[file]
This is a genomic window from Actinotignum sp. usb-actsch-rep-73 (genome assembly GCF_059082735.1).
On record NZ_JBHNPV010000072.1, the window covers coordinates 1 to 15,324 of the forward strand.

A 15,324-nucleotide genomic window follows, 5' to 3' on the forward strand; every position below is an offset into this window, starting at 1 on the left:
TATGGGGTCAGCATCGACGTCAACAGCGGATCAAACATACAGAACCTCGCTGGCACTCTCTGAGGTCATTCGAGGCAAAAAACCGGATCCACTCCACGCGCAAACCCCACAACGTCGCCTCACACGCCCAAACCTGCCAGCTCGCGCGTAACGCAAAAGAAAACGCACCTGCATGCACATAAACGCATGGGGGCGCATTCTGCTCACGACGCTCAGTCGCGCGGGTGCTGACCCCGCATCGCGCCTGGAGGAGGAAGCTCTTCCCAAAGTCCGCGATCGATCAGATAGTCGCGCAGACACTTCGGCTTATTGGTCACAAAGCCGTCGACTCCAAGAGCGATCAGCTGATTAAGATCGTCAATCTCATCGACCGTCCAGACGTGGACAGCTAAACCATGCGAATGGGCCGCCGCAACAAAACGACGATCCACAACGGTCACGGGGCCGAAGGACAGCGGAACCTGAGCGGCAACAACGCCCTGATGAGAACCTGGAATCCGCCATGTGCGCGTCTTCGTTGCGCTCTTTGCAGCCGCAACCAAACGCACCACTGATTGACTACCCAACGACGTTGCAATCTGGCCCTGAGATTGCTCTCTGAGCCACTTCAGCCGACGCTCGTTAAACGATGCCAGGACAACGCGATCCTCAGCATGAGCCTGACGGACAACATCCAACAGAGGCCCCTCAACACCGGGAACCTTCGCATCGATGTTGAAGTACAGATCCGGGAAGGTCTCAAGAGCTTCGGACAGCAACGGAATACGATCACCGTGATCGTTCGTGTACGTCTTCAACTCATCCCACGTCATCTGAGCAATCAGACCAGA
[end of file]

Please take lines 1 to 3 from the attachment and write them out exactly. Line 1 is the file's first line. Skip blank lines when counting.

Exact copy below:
This is a genomic window from Actinotignum sp. usb-actsch-rep-73 (genome assembly GCF_059082735.1).
On record NZ_JBHNPV010000072.1, the window covers coordinates 1 to 15,324 of the forward strand.

A 15,324-nucleotide genomic window follows, 5' to 3' on the forward strand; every position below is an offset into this window, starting at 1 on the left: